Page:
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Teach Togetherness Over "Tech-Getherness"

Nov. 20th, 2015 2:17 pm

Pope Francis recently shared his thoughts and feelings on the decline of the family dinner table, family bonding, and how togetherness can be thwarted by an increasing attachment to technology. As we approach the season of holiday hoopla, here are a few reminders from Pope Francis and the WNY Catholic Schools' blog on how to be a model for your kids in an effort to teach and sustain togetherness.

Put Down the Devices

"A family that almost never eats together, or that never speaks at the table but looks at the television or the smartphone, is hardly a family," -Pope Francis

Our world has evolved so quickly, from TV dinners to smartphone scanning, that many families of Western New York have unknowingly created invisible walls between each other. It has become common for adults, teens, and even children to depend on devices for information, entertainment, and immediate communication.

As we approach the holiday season, let's make a concerted attempt to tear down these technological walls and spend time here, and now, together. Spend time together with the devices off and out of sight. Remind our students of the importance of sharing time with family and friends "off the screen."

Spend Quality Time as a Family

"In family life we learn about togetherness from a young age, which is a very beautiful virtue the family teaches us to share, with joy, the blessings of life." -Pope Francis

Although smartphones, tablets, and streaming internet bring information instantly from libraries and books directly to our devices, remind your family of the importance of reality "off the screen." There are things learned through human interaction and family togetherness that cannot be learned on the internet.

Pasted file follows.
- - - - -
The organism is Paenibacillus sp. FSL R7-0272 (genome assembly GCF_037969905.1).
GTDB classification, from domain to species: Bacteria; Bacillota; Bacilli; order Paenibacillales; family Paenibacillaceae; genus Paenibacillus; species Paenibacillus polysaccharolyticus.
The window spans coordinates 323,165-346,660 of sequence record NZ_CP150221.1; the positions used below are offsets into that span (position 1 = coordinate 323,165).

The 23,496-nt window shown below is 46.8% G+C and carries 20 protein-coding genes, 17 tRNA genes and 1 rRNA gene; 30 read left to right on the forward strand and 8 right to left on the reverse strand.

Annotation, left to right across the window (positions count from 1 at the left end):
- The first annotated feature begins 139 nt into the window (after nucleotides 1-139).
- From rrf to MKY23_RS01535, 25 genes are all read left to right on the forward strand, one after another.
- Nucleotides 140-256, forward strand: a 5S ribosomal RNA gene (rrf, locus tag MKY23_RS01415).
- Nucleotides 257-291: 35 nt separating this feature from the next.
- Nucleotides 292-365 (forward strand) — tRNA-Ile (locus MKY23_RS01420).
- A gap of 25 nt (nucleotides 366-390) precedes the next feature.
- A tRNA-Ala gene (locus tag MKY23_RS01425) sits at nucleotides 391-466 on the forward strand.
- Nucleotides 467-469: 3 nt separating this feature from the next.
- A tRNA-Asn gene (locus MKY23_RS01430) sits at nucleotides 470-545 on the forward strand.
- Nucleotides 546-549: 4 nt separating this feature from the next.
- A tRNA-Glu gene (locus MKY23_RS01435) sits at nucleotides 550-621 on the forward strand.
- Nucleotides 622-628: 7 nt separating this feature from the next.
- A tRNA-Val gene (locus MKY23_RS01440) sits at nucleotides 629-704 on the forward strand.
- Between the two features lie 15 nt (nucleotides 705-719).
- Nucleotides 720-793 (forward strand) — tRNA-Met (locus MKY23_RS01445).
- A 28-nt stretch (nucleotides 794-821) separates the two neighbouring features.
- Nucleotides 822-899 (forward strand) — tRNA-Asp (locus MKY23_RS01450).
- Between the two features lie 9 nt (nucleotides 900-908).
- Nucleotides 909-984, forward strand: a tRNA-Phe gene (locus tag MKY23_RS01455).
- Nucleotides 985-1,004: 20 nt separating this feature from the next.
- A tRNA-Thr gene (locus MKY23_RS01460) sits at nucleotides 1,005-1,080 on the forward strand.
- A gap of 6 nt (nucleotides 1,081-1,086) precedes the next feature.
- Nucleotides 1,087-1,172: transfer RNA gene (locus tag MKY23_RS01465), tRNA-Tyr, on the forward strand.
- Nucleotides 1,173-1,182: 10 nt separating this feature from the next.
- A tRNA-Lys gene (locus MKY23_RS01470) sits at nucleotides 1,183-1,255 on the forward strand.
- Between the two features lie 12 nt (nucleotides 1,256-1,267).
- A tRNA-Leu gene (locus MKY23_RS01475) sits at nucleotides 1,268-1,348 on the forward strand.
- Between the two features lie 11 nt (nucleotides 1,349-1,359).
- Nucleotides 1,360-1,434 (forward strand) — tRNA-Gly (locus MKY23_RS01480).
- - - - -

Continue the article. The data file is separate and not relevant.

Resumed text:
It won't be easy.  But,see if you can remember the last time you sat down with the whole family and really talked to each other? There will have to be a plan.  You can share a story from your childhood,  laugh at a funny story from your day, or talk about a time when you learned something from life before smartphones. You can discuss values, life goals, what's going on at school, anything. Just spend time together, without devices.

Share Gratitude

"Sadly the family meal, this great symbol of togetherness, is disappearing in some societies, and food is wantonly wasted in some places, while in others many of our brothers and sisters go hungry. Let us pray that every family participating in the Eucharist opens itself to the love of God and neighbor, especially for those who lack bread and affection." -Pope Francis

No matter how big or small your family is, take time together to give thanks for what you have and who you love. Talk about how lucky you are to have each other, and to have what you have together. Teach the importance of giving thanks, and recognizing that there are others out there with less, who would be so happy to have what you may have.

It's easy to forget how difficult life can be for others while being flooded with the technological and social network distractions that have taken over the majority of America's attention. Before this Thanksgiving and Christmas, take some time to teach the importance of family togetherness and set aside some time regularly with no devices! 

comments powered by Disqus